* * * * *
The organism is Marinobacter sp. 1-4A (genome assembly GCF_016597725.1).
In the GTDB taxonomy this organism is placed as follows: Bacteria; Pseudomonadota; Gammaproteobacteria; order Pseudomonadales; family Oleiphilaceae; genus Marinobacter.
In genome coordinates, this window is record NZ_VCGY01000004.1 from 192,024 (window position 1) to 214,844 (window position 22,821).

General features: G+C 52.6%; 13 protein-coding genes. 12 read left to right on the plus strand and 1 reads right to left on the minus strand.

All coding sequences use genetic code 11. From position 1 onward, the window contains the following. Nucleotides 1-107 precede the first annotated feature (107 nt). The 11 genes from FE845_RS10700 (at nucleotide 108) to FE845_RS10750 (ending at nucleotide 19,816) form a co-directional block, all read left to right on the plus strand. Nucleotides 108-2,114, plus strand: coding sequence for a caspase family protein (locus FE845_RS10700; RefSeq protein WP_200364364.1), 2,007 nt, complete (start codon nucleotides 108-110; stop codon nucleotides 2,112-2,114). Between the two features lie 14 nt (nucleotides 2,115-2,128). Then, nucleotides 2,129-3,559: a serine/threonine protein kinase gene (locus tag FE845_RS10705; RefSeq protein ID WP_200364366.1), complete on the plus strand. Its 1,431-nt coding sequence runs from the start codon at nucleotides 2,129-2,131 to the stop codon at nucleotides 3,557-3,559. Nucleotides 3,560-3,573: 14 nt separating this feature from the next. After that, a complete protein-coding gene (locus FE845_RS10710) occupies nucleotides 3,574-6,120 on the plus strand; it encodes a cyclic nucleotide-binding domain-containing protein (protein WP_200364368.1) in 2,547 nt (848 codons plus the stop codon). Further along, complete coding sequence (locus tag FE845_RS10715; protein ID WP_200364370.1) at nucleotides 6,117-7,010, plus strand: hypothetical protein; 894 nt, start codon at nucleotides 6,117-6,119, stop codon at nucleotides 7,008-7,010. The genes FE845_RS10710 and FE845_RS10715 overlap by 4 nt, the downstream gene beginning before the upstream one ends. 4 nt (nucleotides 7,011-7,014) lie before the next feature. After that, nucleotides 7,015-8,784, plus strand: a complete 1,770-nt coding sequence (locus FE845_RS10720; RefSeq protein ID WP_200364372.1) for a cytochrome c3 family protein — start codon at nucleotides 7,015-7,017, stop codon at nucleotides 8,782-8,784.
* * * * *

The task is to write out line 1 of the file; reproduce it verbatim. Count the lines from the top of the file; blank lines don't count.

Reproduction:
The organism is Marinobacter sp. 1-4A (genome assembly GCF_016597725.1).